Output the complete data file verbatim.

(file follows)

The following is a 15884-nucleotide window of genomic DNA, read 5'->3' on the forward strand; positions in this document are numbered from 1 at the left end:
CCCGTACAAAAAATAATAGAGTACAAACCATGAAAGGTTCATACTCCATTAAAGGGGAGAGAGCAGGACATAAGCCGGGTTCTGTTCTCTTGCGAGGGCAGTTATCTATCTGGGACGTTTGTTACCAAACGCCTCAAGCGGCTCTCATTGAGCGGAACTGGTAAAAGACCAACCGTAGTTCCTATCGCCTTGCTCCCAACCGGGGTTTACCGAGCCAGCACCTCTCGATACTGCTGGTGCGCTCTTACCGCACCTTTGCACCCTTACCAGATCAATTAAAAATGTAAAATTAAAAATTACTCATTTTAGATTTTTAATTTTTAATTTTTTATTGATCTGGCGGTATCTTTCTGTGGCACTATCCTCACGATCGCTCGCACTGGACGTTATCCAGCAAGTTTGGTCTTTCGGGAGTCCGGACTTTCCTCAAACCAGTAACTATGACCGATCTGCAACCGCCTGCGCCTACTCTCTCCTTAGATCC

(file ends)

The following is a 15884-nucleotide window of genomic DNA, read 5'->3' on the forward strand; positions in this document are numbered from 1 at the left end:
CCCGTACAAAAAATAATAGAGTACAAACCATGAAAGGTTCATACTCCATTAAAGGGGAGAGAGCAGGACATAAGCCGGGTTCTGTTCTCTTGCGAGGGCAGTTATCTATCTGGGACGTTTGTTACCAAACGCCTCAAGCGGCTCTCATTGAGCGGAACTGGTAAAAGACCAACCGTAGTTCCTATCGCCTTGCTCCCAACCGGGGTTTACCGAGCCAGCACCTCTCGATACTGCTGGTGCGCTCTTACCGCACCTTTGCACCCTTACCAGATCAATTAAAAATGTAAAATTAAAAATTACTCATTTTAGATTTTTAATTTTTAATTTTTTATTGATCTGGCGGTATCTTTCTGTGGCACTATCCTCACGATCGCTCGCACTGGACGTTATCCAGCAAGTTTGGTCTTTCGGGAGTCCGGACTTTCCTCAAACCAGTAACTATGACCGATCTGCAACCGCCTGCGCCTACTCTCTCCTTAGATCC